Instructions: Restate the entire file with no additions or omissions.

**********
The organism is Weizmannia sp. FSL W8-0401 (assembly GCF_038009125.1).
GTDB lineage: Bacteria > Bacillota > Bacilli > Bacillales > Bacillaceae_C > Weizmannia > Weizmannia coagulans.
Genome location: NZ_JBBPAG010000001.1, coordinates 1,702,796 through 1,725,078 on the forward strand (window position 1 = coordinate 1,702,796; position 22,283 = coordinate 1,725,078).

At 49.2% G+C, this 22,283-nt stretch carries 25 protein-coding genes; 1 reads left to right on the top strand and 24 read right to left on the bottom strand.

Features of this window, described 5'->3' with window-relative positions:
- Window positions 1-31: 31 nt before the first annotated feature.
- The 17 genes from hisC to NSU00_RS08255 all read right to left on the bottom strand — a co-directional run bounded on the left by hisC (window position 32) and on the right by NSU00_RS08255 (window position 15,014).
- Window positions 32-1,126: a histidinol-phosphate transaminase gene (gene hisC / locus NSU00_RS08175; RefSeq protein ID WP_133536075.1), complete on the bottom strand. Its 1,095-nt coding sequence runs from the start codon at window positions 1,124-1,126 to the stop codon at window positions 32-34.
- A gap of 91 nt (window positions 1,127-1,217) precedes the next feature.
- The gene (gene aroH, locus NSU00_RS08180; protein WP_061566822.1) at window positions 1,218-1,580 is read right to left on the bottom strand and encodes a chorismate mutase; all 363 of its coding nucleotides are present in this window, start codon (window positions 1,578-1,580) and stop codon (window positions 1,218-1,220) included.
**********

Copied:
The organism is Weizmannia sp. FSL W8-0401 (assembly GCF_038009125.1).
GTDB lineage: Bacteria > Bacillota > Bacilli > Bacillales > Bacillaceae_C > Weizmannia > Weizmannia coagulans.
Genome location: NZ_JBBPAG010000001.1, coordinates 1,702,796 through 1,725,078 on the forward strand (window position 1 = coordinate 1,702,796; position 22,283 = coordinate 1,725,078).

At 49.2% G+C, this 22,283-nt stretch carries 25 protein-coding genes; 1 reads left to right on the top strand and 24 read right to left on the bottom strand.

Features of this window, described 5'->3' with window-relative positions:
- Window positions 1-31: 31 nt before the first annotated feature.
- The 17 genes from hisC to NSU00_RS08255 all read right to left on the bottom strand — a co-directional run bounded on the left by hisC (window position 32) and on the right by NSU00_RS08255 (window position 15,014).
- Window positions 32-1,126: a histidinol-phosphate transaminase gene (gene hisC / locus NSU00_RS08175; RefSeq protein ID WP_133536075.1), complete on the bottom strand. Its 1,095-nt coding sequence runs from the start codon at window positions 1,124-1,126 to the stop codon at window positions 32-34.
- A gap of 91 nt (window positions 1,127-1,217) precedes the next feature.
- The gene (gene aroH, locus NSU00_RS08180; protein WP_061566822.1) at window positions 1,218-1,580 is read right to left on the bottom strand and encodes a chorismate mutase; all 363 of its coding nucleotides are present in this window, start codon (window positions 1,578-1,580) and stop codon (window positions 1,218-1,220) included.